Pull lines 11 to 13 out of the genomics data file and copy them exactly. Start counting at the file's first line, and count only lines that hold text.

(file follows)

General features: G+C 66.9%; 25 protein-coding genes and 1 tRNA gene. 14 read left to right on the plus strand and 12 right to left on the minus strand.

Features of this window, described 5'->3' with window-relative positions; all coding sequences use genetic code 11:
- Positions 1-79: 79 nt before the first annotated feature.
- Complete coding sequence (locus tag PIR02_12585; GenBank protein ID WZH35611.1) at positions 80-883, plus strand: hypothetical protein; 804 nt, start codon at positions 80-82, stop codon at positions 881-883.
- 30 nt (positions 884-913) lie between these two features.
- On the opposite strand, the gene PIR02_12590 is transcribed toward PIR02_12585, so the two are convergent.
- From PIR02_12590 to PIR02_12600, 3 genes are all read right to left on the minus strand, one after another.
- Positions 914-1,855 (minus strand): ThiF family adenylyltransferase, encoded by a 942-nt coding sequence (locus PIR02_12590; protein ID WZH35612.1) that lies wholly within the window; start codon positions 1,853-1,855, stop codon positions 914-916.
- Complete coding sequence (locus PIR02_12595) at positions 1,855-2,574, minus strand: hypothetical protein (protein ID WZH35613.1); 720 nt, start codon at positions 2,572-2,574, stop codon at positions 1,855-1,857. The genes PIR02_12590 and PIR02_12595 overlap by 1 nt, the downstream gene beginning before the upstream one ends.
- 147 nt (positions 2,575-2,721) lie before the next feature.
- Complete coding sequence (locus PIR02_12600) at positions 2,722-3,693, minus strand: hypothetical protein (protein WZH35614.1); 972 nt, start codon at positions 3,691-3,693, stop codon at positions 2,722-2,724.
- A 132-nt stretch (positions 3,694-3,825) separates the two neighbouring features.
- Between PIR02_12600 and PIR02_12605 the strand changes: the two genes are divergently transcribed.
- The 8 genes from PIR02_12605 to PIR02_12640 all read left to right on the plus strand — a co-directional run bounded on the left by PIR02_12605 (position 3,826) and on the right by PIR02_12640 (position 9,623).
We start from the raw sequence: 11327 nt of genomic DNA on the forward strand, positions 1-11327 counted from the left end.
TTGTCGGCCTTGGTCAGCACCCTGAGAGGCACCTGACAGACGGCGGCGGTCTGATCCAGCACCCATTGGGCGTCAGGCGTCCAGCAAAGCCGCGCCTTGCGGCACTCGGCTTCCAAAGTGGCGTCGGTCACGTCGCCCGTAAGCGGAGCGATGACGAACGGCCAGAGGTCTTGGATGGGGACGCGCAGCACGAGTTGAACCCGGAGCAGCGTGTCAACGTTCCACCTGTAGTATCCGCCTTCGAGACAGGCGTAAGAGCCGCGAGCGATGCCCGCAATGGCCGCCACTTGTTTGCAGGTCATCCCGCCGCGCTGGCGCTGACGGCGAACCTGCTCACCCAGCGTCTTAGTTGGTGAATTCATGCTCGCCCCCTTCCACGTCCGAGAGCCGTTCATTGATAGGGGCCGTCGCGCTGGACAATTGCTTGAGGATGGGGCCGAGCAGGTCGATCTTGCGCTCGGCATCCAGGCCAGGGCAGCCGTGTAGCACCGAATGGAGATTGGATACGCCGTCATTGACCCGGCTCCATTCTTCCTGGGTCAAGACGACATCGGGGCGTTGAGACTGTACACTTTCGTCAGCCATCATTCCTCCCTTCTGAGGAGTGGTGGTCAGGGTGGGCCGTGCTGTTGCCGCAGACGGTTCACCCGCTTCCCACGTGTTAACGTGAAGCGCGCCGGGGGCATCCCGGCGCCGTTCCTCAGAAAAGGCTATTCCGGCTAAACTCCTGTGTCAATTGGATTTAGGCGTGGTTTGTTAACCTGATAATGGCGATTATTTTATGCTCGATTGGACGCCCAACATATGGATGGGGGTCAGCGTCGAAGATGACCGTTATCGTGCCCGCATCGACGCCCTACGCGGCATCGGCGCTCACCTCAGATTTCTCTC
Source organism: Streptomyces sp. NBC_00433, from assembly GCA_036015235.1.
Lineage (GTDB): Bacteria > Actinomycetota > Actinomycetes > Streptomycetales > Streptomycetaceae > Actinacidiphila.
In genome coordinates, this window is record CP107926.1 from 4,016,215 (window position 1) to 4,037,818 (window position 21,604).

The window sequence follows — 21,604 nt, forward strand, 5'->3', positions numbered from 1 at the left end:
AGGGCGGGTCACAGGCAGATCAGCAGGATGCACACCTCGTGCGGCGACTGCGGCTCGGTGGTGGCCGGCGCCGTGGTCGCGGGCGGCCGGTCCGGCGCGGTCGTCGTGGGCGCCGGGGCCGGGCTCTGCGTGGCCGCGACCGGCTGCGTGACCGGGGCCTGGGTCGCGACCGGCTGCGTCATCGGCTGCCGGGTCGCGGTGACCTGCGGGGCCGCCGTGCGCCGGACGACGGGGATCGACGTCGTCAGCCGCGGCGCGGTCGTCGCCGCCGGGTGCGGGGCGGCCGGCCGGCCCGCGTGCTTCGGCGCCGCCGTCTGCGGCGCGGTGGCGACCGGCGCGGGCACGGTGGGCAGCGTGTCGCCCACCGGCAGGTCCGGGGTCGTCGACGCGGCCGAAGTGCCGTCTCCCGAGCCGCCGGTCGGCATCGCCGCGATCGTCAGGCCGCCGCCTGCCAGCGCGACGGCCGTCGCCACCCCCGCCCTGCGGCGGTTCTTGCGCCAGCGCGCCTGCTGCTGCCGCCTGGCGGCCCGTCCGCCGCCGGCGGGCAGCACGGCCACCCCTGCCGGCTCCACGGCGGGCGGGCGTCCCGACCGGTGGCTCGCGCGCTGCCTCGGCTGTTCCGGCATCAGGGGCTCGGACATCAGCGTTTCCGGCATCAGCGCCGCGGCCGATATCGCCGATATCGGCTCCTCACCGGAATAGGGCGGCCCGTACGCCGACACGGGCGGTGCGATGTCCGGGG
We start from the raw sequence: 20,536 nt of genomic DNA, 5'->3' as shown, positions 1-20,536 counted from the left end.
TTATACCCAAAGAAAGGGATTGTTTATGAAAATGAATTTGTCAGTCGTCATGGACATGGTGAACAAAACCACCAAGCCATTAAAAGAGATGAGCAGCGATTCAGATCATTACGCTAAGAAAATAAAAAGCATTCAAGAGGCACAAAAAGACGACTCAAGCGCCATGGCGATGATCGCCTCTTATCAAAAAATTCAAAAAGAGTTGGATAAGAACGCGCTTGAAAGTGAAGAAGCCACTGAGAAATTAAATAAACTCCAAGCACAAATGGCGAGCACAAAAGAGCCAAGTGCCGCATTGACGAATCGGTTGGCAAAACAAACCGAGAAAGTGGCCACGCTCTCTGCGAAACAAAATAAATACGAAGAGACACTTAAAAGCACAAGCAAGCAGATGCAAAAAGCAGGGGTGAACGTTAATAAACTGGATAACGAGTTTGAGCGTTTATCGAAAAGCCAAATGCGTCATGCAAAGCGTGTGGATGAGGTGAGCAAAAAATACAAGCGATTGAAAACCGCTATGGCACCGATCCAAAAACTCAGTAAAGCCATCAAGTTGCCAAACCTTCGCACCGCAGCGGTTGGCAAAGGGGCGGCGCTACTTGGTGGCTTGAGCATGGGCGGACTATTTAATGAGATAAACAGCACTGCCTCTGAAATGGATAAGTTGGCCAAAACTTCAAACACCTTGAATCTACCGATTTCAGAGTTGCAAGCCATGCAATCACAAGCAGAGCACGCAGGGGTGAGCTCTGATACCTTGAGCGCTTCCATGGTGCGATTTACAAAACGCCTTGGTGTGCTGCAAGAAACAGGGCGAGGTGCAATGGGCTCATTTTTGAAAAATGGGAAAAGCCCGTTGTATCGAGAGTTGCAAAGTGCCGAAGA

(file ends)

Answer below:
- Complete coding sequence (locus PIR02_12600) at positions 2,722-3,693, minus strand: hypothetical protein (protein WZH35614.1); 972 nt, start codon at positions 3,691-3,693, stop codon at positions 2,722-2,724.
- A 132-nt stretch (positions 3,694-3,825) separates the two neighbouring features.
- Between PIR02_12600 and PIR02_12605 the strand changes: the two genes are divergently transcribed.